« PoprzedniaDalej »
1.4. c. 141
Pe 275. H.
famous place, Which of the Saints hath left us in writing the Words of de spirito Sanet. Invocation (éxi tñ venitu) in the Declaration, or Renuntiation, or ConseCration, of the Bread of the Eucharist, and of the Cup of Blessing. Here the word (avádegis) can signify no more then the Declaration, Designation, or meer Confecration of the Euchariftical Bread, and of the Eucharistical Cup. And it is remarkable, that here, and in his Prayer at the Sacrament, the Cúp, and not the Wine, is said to be Blessed, Sanétified, Declared, or Consecrated, or Dedicated; and we are said in the following part of the Prayer, to partake of one Bread and one Cup still, (after the Words of Christ, and the foregoing Consecration) not of one Body and one Blood. Now I can see no reason in the World, why råvadiso) the word which we find so often used, should be taken in a peculiar Sense here in this Prayer at the Sacrament, and not as it is plainly taken in the other Examples before cited; That is, why Declare, Renounce, or Make, This Bread thy Body, thould not be Spiritually understood, as well as, declare this Altar the Holy of Holy's, and the rest. Bellarmine and his Followers notwithstanding all this will have the de Enchar. word here to signify as originally, oftendere, to thew; still to maintain their beloved Tenent, that the Bread was made before by Christ's words, his very Body, and here they only pray to sew it. But what an odd Piece of Sense is this
, To bless, fanétify, and shew this Bread thy Body, or, in his Sense, as thy Body, or being already thy Body; for it cannot be, to be already thy Body for there is no, eivou, to be, exprest; and indeed there is no need of that word in my Interpretation, to blefs, sanctify, and declare (and so to make ) this Bread thy Body - and to unite us who partake of this one Bread, &c. Besides the Absurdity in the other words, if the Bread was already the Body, to bless it, to sanctify it, as is already noted. If the Bread was now really Transubstantiated, and Christ's very Body could in it visibly appear, it might here be desired, to thew it, or to let us see it ; for if it was fo, fensibly once done, all Disputes in that Point would be at an End. Bellarmine at last secs ut suprai down another Glofs, ('Avádzkov) Ostende per effectum falutarem in mentibus nostris, istum Panem Sanctificatum non esse panen vulgarem, fcd Cæleftem Shew by a faving effect in our Minds, that That Bread being fančtified is not vulgar, or cominon, Bread, (according to Irenæus his very Words) but p. 9. Heavenly
. If instead of, oftende, Shew, he had put, declara, declare, it had been the very Senfe which I contend for, and the saving Effects are particuJarly exprest in the following part of the Prayer, to unite us, &c. And thus Dionysius prays to Chrift
, Tbou, O most divine and boly Mystery, revealing, der erschel bieajpieópez le aivispátur, the dark Vails which we cast about Thee, mary@s speiv p. 286. avastixoriri, be Thou clearly declared to us now, and fill tås voega's nueão cafels, our Intelleétual Sights (our Minds) with singular and open Light. Here the Declaration, or Manifestation of Christ, (for I clearly take it to be meant of Him by the foregoing words, ’Inoš owl@googlc ónbóuega, we shall see by Jefits Inlightning us (and in St. James's Liturgy you have almost the very Edit. Par. fame words to God) 1 lay the Declaration is made by this saving Effect ex. 1560. Po 21. prest, to wit, the Illumination of our Minds. And it is plain to me, that Dionysius meant only a figurative Representation of Christ's Passion in the Sacrament, and no sibstantial Change in the Elements, but only an Intellectual and Spiritual one in the Receivers. Hence all along in him you have these p. 189, 193, words, άγαλμα, αινίσματα, εικόνες, σύμβολα, συμβολικώς, νοητα'θεάματα, νοητή 25:23 'Jeweld, voeg troodos; voegots op Bennois, and the like, which I shall not here at large secire, but to return to our purpose. Arcudius sticks to Bellarmin's Interpreta- p.313. Li tion, to Jhew, and expounds it by the Deacon's Shewing with his Horarium, 314. a. the Holy Bread, and both the Holy's, as you have it above in what passes between Him and the Priest in the middle of the Prayer of Chryfoftom's Liturgy. But all that paltry Stuff is not to be found in the two MSS. of Bafil's Liturgy, as is above said ; and therefore I question not but that it hath been there since foisted in out of that which bears the Name of Chryfoftom; and I believe that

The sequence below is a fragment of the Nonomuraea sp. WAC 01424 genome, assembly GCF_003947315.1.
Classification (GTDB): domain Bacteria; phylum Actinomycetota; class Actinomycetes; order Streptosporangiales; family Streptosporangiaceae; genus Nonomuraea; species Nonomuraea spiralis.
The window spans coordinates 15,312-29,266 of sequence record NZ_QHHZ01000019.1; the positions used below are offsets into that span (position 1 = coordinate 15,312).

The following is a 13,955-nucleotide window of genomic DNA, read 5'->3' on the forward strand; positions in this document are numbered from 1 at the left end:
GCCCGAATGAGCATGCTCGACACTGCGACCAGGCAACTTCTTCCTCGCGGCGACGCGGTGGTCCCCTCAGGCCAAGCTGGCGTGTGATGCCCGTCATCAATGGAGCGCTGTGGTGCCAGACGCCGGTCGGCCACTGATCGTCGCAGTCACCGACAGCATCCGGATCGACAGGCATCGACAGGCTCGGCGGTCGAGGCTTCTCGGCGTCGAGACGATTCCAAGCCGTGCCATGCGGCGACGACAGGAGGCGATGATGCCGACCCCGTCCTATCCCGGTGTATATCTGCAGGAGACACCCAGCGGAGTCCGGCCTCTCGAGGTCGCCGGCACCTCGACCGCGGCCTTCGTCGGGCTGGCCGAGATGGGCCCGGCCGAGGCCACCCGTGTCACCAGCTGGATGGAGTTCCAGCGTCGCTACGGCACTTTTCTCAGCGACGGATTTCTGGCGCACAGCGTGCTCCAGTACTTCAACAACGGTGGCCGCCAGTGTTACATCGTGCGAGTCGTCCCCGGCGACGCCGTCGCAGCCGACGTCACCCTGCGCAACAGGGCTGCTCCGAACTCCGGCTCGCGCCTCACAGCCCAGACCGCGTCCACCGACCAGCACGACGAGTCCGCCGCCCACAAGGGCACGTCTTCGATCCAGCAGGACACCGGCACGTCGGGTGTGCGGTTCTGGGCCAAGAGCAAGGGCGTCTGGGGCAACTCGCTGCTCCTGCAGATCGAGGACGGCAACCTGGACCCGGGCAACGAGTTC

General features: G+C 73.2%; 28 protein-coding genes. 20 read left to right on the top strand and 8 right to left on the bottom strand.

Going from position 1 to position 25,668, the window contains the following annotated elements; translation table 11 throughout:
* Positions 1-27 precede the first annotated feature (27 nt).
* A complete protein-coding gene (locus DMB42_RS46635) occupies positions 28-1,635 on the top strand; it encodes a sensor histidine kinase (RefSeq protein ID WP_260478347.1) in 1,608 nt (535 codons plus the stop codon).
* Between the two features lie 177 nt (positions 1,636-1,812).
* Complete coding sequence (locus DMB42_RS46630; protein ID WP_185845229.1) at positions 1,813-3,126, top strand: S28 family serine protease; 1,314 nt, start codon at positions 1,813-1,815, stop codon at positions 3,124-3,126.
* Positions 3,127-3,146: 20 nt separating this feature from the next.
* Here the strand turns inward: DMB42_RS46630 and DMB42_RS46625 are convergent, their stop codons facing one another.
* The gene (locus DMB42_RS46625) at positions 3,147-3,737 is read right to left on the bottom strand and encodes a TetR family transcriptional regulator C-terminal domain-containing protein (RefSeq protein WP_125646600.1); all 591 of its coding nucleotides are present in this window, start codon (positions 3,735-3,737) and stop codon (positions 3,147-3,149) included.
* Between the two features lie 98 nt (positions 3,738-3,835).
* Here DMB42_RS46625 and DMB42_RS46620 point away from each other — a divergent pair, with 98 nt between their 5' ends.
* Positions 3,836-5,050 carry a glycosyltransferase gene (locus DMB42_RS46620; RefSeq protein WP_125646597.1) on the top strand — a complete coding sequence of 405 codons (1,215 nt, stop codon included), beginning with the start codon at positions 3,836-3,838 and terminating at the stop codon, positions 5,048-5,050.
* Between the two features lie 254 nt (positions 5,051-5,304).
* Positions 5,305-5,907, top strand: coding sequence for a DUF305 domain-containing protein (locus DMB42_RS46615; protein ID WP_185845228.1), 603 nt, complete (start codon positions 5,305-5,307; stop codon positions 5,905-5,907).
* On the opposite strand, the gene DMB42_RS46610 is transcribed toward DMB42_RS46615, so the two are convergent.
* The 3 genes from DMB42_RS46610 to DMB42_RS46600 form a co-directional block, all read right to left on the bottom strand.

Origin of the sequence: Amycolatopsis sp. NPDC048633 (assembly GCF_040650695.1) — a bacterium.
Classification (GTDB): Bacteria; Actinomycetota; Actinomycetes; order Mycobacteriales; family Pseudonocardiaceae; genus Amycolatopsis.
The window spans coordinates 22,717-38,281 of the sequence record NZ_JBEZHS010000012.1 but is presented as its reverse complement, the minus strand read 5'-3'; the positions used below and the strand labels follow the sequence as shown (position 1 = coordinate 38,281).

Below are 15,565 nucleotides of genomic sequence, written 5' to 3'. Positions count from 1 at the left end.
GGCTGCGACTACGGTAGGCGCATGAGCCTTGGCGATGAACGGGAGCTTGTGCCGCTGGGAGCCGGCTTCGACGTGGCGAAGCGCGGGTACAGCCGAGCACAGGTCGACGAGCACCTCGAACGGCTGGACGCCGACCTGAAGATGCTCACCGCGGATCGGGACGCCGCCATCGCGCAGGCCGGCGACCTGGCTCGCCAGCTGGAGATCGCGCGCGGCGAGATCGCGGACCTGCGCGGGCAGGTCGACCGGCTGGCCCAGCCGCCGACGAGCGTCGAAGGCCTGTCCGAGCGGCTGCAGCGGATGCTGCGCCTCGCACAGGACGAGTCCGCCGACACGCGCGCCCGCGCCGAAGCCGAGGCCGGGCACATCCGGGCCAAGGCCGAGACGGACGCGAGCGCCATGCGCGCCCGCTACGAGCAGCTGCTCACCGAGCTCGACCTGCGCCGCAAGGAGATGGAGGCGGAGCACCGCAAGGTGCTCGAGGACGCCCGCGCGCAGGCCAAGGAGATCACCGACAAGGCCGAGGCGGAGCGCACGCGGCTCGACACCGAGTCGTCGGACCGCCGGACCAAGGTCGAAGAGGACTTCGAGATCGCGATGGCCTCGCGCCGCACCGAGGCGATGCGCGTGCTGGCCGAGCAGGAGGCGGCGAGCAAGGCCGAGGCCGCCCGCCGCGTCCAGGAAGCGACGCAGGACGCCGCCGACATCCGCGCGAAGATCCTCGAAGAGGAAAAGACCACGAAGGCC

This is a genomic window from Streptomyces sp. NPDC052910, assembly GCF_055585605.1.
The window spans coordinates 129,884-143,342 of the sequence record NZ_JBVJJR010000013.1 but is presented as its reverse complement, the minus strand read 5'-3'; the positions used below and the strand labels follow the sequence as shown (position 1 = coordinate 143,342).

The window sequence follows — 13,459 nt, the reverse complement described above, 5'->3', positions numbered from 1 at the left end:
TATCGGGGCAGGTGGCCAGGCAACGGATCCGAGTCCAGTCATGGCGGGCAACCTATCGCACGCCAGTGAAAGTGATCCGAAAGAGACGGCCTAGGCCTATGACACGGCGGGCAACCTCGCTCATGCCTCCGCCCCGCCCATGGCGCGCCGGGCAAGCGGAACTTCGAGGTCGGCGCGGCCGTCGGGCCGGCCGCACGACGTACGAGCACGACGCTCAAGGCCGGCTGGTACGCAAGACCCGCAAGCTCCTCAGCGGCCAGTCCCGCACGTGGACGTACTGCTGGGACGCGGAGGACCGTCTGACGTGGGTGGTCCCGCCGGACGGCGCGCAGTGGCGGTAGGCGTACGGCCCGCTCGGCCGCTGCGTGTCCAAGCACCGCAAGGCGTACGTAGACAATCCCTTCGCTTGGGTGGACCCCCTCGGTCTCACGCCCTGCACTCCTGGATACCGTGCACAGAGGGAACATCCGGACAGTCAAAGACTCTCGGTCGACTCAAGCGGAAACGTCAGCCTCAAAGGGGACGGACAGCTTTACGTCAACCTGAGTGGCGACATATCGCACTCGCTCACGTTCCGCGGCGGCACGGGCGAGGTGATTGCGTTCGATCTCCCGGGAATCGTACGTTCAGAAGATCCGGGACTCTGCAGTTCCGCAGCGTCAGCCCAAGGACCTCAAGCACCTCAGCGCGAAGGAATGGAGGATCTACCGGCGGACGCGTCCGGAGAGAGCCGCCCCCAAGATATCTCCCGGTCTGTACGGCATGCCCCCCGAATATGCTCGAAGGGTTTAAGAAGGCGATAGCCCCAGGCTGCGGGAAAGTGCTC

Luk. 10. 1.
it hath been even there too patch'd in altogether as impertinently. But in
In relating Gour. p. 168. what Christ did, just before his own Words we have this, Taking the Bread in Mss. into his Holy and Immaculate Hands, xý áradiças ooi to cañ xý matei, cixalgie
shods, cúnovhoos, ansoas, xnérus, and having declared (it) or dedicated it;
Ifrael. The word of God came to him, and so Declared him a Prophet
unto Ifrael. He did no Miracle, 'tis true, but all things that he spake of Mat. 14. 5. Christ were true; and all Ifrael held and counted John as a Prophet. He
was Declared by the Effects. And so in those Words quoted by R. Simon out
Therefore from all this it seems plain to me, that Basil's praying for the Holy